Summer school COVID testing mandate could have ripple effect outside of DetroitAugust 10, 2020
Lori Higgins and Eleanore Catolico, Chalkbeat Detroit
Summer school COVID testing mandate could have ripple effect outside of Detroit was originally published by Chalkbeat, a nonprofit news organization covering public education. Sign up for their newsletters here: ckbe.at/newsletters”
As the Detroit school district began COVID testing hundreds of students Wednesday to comply with a federal court order, the mandate is raising questions about possible implications for schools beyond the city.
The mandate is part of a lawsuit — now in federal court in Detroit — filed by the activist group By Any Means Necessary that seeks to halt the Detroit district’s in-person summer school classes. On Tuesday, a federal judge, as part of a temporary restraining order approved by both sides, ordered that the district test about 650 students who are enrolled in the face-to-face classes. The testing, conducted by the city health department using nasal swabs, must be completed this week. The rapid testing will produce results within a half hour, and the district will follow current notification protocols for those students who test positive. Schools can remain open this week while the testing is taking place.
Because the required testing was part of an order the activist group and the district both approved, “it lives and dies with the parties” and won’t have legal precedence, said Joe Urban, an attorney with the Clark Hill law firm in Detroit, who has been advising districts across the state on many of the issues surrounding dealing with COVID, including reopening.
But it could have precedence in other ways. Urban and others said parents, teachers, and others who are reticent about returning to school, or who want student testing, will use the judge’s order as evidence that schools aren’t ready to reopen.
“As well-meaning as the judge is, I think he went beyond the law,” Urban said of U.S. District Judge Arthur Tarnow. “Whether it’s precedent or not, there certainly are going to be ramifications across the state that school districts are going to have trouble with.”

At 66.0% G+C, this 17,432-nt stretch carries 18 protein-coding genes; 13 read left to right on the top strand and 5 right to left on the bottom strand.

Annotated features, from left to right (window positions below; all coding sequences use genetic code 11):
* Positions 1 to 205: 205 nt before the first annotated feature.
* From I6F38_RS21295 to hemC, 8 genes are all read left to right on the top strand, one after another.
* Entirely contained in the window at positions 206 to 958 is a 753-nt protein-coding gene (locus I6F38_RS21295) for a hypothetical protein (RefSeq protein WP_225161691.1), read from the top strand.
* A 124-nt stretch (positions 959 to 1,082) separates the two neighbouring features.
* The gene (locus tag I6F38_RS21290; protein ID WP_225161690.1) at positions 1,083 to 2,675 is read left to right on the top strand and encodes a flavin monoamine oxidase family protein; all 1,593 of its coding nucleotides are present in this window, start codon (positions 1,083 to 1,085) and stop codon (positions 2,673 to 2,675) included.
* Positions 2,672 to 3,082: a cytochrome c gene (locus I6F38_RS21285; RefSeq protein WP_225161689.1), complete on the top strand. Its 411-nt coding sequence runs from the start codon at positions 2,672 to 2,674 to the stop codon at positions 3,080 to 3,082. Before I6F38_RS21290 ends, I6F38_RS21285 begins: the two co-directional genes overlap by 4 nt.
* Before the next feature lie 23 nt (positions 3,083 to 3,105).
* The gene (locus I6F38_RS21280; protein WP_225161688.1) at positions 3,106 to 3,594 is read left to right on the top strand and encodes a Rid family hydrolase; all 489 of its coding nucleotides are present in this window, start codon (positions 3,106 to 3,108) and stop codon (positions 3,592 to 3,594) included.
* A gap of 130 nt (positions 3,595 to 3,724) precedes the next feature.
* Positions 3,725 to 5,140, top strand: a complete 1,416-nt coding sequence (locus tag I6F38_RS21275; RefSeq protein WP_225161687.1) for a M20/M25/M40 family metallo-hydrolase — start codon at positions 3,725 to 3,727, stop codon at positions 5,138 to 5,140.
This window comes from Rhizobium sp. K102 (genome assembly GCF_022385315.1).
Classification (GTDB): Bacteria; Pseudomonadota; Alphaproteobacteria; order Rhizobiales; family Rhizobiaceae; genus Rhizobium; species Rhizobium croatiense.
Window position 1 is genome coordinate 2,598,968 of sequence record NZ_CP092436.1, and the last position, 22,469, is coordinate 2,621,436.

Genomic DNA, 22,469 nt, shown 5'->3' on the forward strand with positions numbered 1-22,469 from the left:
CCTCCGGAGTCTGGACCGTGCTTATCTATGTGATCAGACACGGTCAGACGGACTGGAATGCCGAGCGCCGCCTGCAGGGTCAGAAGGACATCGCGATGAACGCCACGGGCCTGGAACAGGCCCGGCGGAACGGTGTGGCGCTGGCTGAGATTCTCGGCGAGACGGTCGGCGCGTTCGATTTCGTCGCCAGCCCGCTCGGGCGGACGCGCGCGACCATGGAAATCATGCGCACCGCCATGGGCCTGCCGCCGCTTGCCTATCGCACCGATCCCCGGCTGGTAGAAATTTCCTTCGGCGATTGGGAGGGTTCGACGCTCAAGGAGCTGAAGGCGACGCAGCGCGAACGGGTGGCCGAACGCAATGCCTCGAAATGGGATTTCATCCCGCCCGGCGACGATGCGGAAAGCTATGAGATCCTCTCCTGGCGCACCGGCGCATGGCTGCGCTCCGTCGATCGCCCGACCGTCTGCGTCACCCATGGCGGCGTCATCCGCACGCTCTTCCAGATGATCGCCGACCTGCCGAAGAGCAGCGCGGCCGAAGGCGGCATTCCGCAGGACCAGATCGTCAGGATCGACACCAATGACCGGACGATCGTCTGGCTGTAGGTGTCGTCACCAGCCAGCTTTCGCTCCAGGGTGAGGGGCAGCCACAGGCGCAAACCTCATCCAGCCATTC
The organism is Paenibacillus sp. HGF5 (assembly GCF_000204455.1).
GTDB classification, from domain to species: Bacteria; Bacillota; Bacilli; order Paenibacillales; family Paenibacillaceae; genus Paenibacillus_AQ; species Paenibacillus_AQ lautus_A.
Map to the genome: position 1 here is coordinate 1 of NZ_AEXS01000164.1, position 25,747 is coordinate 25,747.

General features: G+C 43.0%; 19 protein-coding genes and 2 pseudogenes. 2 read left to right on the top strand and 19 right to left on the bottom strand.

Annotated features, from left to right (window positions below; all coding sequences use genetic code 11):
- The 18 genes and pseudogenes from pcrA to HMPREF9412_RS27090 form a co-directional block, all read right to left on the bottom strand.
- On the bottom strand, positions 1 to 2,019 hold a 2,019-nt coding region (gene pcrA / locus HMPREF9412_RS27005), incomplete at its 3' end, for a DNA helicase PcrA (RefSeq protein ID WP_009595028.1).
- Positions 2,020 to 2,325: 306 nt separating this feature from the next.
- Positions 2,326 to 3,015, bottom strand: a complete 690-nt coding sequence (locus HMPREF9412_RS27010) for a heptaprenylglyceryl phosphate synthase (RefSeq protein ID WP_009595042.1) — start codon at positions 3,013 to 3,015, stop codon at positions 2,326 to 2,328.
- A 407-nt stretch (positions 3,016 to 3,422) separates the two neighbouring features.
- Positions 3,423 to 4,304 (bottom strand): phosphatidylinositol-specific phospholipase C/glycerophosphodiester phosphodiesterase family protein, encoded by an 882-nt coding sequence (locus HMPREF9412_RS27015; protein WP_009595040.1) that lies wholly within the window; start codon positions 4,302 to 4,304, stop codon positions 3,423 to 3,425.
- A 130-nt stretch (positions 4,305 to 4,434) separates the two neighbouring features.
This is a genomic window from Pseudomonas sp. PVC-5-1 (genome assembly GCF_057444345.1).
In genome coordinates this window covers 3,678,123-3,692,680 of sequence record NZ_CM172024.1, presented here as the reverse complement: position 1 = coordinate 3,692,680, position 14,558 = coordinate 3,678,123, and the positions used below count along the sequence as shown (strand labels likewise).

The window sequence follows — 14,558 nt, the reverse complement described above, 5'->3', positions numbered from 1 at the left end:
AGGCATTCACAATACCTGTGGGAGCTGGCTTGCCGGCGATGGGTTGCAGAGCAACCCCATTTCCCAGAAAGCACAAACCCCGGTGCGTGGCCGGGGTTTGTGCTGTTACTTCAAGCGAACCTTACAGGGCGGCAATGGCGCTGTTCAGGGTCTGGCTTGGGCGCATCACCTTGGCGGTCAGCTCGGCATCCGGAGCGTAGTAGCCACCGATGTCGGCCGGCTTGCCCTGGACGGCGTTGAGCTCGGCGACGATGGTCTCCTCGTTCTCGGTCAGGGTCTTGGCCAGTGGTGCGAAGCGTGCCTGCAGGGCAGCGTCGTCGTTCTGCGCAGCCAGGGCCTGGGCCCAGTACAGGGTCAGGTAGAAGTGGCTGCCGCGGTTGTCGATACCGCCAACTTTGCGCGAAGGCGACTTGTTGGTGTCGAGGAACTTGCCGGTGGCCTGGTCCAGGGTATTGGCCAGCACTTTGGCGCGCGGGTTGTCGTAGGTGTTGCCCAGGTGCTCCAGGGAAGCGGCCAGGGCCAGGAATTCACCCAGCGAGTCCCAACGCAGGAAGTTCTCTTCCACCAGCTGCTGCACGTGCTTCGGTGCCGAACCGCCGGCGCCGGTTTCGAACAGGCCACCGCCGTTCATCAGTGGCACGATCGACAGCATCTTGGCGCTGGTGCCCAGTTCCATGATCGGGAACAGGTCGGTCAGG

But that’s what the plaintiffs want.
“From our standpoint, this [the testing requirement] is something that should be replicated in any district that thinks it’s OK to reopen,” said Ben Royal, a Detroit teacher and the lead plaintiff in the lawsuit.
Because the number of positive cases has been on the rise in Michigan, Royal said, “Nobody should be open right now for in person classes.”
The order to test the Detroit students adds to an already intense debate about how schools can safely reopen for the fall. Across the country, people are voicing concerns about whether it’s safe to reopen school buildings that were closed in March to stop the spread of the coronavirus. Others say students need to learn in person.
Steve Matthews, the superintendent in Novi Community Schools, a suburban district that is operating a high school summer program in person for about 300 students, is worried about the judge’s ruling.
“Gov. Whitmer’s Return to School Plan does not indicate that we need to engage in testing. There’s no evidence out there that suggests we need to test students every day. Having a federal judge dictate that establishes a concerning precedent about where we might be headed.”
The testing requirement is tricky, Matthews said, because it will provide certainty that students do or don’t have COVID, but only at a particular point in time.
“You could get tested on Monday and test negative, and get tested again on Wednesday and test positive,” Matthews said. “It just provides a false sense of security to say, ‘Oh yeah, we tested everybody.’”
Royal said he agrees that the one-time testing will only provide a snapshot of positive and negative cases. He said it’s better than no testing. But, he said, “testing has to be a regular thing.”